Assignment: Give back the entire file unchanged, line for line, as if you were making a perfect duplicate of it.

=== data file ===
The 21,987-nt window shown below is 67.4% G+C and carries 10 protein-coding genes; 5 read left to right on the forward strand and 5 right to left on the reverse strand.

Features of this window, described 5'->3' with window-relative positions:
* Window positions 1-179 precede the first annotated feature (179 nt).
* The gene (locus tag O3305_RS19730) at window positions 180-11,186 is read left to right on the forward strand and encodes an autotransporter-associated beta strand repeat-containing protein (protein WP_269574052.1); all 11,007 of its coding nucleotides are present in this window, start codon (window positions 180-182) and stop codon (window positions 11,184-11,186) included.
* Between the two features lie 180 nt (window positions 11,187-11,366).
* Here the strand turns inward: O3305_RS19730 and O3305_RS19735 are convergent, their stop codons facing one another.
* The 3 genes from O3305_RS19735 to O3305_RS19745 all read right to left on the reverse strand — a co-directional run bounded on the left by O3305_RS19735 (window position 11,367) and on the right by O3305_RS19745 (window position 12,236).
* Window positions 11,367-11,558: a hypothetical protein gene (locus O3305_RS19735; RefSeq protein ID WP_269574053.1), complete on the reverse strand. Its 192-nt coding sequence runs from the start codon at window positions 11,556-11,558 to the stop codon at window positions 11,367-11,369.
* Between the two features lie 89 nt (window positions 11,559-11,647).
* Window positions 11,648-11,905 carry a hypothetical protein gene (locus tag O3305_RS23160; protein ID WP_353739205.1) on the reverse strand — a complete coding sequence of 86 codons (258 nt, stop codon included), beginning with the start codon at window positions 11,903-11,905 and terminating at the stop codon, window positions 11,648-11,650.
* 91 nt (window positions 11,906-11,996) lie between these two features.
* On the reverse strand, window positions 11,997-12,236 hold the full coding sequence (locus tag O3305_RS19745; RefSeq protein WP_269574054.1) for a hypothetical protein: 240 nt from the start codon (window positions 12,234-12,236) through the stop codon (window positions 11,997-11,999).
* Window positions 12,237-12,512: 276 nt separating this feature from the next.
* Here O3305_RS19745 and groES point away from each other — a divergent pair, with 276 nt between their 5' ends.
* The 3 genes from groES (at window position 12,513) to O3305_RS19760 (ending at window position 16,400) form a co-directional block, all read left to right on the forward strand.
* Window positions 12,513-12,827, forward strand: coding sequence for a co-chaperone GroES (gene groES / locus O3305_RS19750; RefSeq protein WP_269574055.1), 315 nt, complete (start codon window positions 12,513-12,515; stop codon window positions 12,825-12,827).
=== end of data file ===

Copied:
The 21,987-nt window shown below is 67.4% G+C and carries 10 protein-coding genes; 5 read left to right on the forward strand and 5 right to left on the reverse strand.

Features of this window, described 5'->3' with window-relative positions:
* Window positions 1-179 precede the first annotated feature (179 nt).
* The gene (locus tag O3305_RS19730) at window positions 180-11,186 is read left to right on the forward strand and encodes an autotransporter-associated beta strand repeat-containing protein (protein WP_269574052.1); all 11,007 of its coding nucleotides are present in this window, start codon (window positions 180-182) and stop codon (window positions 11,184-11,186) included.
* Between the two features lie 180 nt (window positions 11,187-11,366).
* Here the strand turns inward: O3305_RS19730 and O3305_RS19735 are convergent, their stop codons facing one another.
* The 3 genes from O3305_RS19735 to O3305_RS19745 all read right to left on the reverse strand — a co-directional run bounded on the left by O3305_RS19735 (window position 11,367) and on the right by O3305_RS19745 (window position 12,236).
* Window positions 11,367-11,558: a hypothetical protein gene (locus O3305_RS19735; RefSeq protein ID WP_269574053.1), complete on the reverse strand. Its 192-nt coding sequence runs from the start codon at window positions 11,556-11,558 to the stop codon at window positions 11,367-11,369.
* Between the two features lie 89 nt (window positions 11,559-11,647).
* Window positions 11,648-11,905 carry a hypothetical protein gene (locus tag O3305_RS23160; protein ID WP_353739205.1) on the reverse strand — a complete coding sequence of 86 codons (258 nt, stop codon included), beginning with the start codon at window positions 11,903-11,905 and terminating at the stop codon, window positions 11,648-11,650.
* 91 nt (window positions 11,906-11,996) lie between these two features.
* On the reverse strand, window positions 11,997-12,236 hold the full coding sequence (locus tag O3305_RS19745; RefSeq protein WP_269574054.1) for a hypothetical protein: 240 nt from the start codon (window positions 12,234-12,236) through the stop codon (window positions 11,997-11,999).
* Window positions 12,237-12,512: 276 nt separating this feature from the next.
* Here O3305_RS19745 and groES point away from each other — a divergent pair, with 276 nt between their 5' ends.
* The 3 genes from groES (at window position 12,513) to O3305_RS19760 (ending at window position 16,400) form a co-directional block, all read left to right on the forward strand.
* Window positions 12,513-12,827, forward strand: coding sequence for a co-chaperone GroES (gene groES / locus O3305_RS19750; RefSeq protein WP_269574055.1), 315 nt, complete (start codon window positions 12,513-12,515; stop codon window positions 12,825-12,827).